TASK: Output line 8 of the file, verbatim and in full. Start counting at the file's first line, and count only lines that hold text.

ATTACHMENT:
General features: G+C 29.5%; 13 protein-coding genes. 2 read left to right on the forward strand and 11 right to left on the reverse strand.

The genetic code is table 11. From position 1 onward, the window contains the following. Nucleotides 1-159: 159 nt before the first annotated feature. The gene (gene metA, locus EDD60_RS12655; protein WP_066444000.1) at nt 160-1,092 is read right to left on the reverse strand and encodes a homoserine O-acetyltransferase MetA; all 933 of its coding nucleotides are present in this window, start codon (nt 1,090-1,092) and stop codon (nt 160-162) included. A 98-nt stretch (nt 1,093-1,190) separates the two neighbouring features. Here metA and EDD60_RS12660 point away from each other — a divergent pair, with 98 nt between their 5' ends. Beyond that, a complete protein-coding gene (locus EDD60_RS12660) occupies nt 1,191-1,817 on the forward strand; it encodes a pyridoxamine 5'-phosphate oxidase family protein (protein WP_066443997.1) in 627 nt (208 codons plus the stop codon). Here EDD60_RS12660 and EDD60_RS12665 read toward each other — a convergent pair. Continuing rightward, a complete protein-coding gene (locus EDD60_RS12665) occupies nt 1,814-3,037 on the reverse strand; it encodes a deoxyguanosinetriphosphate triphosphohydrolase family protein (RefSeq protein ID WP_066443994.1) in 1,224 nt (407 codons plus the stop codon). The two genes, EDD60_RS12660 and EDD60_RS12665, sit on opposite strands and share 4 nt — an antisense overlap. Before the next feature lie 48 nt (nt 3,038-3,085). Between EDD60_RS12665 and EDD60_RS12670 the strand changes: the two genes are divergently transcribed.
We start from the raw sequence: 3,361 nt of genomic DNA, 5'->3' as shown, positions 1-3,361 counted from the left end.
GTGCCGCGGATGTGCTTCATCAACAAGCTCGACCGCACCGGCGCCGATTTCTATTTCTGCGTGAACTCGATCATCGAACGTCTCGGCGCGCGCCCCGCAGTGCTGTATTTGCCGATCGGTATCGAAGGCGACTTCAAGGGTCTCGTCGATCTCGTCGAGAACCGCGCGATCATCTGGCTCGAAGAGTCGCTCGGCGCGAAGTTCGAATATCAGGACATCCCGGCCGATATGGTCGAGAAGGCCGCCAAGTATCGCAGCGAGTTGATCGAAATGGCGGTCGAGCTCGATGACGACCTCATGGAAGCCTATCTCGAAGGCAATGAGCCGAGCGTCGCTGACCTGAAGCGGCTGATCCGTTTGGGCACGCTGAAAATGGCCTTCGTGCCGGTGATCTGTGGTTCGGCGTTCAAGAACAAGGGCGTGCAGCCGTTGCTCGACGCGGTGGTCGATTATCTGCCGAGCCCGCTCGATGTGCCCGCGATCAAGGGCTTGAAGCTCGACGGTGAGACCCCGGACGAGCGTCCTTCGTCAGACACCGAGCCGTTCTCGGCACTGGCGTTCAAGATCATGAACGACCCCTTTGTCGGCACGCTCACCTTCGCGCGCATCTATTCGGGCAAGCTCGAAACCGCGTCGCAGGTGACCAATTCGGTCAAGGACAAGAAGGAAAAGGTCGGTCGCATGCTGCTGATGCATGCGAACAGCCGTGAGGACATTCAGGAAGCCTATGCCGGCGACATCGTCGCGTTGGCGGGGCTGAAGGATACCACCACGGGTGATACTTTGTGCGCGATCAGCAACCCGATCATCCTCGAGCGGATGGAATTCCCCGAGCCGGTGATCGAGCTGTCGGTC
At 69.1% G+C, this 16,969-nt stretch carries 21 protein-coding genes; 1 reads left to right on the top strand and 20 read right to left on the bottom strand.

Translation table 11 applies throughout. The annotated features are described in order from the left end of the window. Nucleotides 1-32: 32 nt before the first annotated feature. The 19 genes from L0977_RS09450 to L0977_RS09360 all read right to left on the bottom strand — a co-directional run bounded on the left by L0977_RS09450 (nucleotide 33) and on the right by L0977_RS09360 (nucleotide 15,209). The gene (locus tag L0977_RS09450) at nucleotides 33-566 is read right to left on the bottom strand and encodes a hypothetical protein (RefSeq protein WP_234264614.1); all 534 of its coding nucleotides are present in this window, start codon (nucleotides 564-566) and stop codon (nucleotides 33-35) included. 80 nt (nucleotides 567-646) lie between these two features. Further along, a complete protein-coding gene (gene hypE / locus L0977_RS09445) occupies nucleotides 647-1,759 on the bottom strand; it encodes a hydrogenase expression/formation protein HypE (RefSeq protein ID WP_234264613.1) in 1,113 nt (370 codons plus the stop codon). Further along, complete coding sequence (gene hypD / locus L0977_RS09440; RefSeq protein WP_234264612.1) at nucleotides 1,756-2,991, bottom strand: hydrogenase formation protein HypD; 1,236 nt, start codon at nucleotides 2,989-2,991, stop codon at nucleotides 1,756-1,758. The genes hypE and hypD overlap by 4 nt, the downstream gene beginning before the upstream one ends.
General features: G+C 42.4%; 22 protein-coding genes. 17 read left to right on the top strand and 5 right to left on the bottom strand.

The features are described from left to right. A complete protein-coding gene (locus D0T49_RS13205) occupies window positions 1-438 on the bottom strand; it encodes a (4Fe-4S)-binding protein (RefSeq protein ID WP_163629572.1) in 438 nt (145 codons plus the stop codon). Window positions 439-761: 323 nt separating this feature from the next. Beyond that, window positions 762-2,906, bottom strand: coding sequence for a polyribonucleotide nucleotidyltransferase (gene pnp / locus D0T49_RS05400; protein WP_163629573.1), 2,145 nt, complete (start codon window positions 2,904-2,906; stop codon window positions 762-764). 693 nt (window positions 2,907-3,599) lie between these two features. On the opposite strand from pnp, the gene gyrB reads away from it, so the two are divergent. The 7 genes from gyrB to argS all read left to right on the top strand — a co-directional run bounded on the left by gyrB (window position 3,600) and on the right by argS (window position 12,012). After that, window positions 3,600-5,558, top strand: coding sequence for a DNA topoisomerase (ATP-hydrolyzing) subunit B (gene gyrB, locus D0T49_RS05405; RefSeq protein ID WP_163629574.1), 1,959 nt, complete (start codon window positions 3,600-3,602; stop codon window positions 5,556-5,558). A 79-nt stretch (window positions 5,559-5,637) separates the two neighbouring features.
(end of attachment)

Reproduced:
The features are described from left to right. A complete protein-coding gene (locus D0T49_RS13205) occupies window positions 1-438 on the bottom strand; it encodes a (4Fe-4S)-binding protein (RefSeq protein ID WP_163629572.1) in 438 nt (145 codons plus the stop codon). Window positions 439-761: 323 nt separating this feature from the next. Beyond that, window positions 762-2,906, bottom strand: coding sequence for a polyribonucleotide nucleotidyltransferase (gene pnp / locus D0T49_RS05400; protein WP_163629573.1), 2,145 nt, complete (start codon window positions 2,904-2,906; stop codon window positions 762-764). 693 nt (window positions 2,907-3,599) lie between these two features. On the opposite strand from pnp, the gene gyrB reads away from it, so the two are divergent. The 7 genes from gyrB to argS all read left to right on the top strand — a co-directional run bounded on the left by gyrB (window position 3,600) and on the right by argS (window position 12,012). After that, window positions 3,600-5,558, top strand: coding sequence for a DNA topoisomerase (ATP-hydrolyzing) subunit B (gene gyrB, locus D0T49_RS05405; RefSeq protein ID WP_163629574.1), 1,959 nt, complete (start codon window positions 3,600-3,602; stop codon window positions 5,556-5,558). A 79-nt stretch (window positions 5,559-5,637) separates the two neighbouring features.